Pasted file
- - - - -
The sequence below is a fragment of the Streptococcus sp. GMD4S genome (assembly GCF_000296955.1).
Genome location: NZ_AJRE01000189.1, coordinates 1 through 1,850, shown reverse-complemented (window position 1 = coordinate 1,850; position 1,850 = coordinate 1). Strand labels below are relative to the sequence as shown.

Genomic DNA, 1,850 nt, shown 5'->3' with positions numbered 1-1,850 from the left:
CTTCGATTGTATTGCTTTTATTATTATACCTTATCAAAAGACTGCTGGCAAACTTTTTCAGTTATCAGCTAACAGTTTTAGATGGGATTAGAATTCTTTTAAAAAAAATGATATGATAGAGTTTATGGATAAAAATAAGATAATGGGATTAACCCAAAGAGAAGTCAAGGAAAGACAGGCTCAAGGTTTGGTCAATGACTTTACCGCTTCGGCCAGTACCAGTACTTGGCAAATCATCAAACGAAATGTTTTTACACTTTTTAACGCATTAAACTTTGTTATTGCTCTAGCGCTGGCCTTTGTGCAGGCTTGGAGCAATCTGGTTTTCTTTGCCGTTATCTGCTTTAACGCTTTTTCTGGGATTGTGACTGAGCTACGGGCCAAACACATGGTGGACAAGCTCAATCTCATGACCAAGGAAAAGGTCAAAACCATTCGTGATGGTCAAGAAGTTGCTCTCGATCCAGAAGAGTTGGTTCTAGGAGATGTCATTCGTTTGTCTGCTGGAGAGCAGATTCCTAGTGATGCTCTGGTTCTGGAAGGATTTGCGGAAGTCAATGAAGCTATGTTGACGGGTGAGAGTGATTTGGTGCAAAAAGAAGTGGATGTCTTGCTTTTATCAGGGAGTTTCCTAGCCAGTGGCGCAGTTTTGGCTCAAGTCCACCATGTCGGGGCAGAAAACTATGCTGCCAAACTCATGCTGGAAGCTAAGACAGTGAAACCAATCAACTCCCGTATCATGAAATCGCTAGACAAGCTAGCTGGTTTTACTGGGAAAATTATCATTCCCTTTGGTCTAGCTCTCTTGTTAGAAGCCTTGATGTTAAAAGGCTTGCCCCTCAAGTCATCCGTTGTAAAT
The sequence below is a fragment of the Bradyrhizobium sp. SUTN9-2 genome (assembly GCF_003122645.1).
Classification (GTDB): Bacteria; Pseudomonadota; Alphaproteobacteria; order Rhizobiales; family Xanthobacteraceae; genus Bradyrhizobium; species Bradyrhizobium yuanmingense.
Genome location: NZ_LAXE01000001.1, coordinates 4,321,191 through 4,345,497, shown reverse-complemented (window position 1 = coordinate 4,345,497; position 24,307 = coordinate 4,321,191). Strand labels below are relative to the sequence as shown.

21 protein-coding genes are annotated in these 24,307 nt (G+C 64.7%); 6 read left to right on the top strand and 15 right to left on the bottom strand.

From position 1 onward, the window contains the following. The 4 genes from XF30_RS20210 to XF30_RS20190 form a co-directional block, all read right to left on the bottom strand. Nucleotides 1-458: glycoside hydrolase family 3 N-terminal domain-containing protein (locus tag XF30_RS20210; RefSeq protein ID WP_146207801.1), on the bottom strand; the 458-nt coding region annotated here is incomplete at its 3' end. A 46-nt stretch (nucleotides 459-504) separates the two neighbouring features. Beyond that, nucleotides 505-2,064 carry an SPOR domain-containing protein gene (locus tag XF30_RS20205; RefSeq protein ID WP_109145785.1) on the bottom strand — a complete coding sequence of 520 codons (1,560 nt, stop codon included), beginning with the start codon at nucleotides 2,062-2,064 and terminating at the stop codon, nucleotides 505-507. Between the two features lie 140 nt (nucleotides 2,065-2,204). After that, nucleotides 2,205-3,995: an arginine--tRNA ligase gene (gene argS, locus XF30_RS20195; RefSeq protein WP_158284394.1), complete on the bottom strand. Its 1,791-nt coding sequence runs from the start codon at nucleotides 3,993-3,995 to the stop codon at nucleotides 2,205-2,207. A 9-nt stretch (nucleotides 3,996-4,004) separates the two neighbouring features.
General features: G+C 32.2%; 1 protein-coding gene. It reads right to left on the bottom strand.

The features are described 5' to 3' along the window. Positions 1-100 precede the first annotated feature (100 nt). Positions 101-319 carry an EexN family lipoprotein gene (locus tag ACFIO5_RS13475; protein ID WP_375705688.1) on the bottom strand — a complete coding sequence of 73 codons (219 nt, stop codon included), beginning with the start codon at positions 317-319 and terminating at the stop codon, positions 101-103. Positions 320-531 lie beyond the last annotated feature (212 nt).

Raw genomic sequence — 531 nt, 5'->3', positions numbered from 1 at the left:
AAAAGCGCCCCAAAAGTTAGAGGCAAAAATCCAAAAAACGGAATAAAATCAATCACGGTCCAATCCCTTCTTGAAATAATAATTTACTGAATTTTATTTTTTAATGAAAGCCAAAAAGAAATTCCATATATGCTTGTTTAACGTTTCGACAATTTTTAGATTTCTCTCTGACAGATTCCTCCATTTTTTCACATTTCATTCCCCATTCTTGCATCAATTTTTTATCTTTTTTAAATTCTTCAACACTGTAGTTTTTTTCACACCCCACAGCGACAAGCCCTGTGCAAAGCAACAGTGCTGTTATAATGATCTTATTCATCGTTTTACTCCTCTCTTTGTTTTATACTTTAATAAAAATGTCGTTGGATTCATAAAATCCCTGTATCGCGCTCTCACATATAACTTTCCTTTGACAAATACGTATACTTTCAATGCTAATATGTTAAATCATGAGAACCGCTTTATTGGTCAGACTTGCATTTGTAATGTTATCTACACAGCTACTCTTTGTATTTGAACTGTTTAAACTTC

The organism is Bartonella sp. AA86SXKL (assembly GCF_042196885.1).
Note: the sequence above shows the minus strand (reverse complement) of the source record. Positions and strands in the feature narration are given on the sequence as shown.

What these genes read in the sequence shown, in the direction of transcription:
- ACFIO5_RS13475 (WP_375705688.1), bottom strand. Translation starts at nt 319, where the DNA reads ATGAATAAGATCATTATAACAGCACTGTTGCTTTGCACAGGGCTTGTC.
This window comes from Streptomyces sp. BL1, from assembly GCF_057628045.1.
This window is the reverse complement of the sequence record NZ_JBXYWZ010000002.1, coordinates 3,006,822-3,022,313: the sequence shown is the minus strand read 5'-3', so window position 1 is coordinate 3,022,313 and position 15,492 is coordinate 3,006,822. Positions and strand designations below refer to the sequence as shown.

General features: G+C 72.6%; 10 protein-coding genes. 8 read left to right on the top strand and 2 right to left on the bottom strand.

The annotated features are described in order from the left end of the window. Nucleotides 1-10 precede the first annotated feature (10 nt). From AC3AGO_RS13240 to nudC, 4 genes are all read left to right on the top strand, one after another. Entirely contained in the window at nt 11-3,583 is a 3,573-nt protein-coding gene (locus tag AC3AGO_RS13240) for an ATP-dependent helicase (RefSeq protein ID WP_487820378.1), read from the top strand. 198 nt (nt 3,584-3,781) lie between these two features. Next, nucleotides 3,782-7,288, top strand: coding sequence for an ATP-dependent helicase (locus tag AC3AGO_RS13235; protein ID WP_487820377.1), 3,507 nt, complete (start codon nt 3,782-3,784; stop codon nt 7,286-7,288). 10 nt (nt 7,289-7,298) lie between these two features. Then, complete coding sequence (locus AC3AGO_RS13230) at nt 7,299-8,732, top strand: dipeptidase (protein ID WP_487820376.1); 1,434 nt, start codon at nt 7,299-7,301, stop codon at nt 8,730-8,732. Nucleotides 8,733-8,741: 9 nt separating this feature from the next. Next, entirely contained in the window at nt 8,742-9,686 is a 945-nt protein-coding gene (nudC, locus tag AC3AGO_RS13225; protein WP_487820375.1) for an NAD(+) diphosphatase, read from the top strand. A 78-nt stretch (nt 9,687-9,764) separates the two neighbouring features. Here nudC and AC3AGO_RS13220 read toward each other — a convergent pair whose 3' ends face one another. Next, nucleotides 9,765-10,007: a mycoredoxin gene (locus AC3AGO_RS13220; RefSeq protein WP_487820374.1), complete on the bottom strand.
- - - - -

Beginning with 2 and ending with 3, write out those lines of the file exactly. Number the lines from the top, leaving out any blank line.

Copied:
Genome location: NZ_AJRE01000189.1, coordinates 1 through 1,850, shown reverse-complemented (window position 1 = coordinate 1,850; position 1,850 = coordinate 1). Strand labels below are relative to the sequence as shown.

Genomic DNA, 1,850 nt, shown 5'->3' with positions numbered 1-1,850 from the left: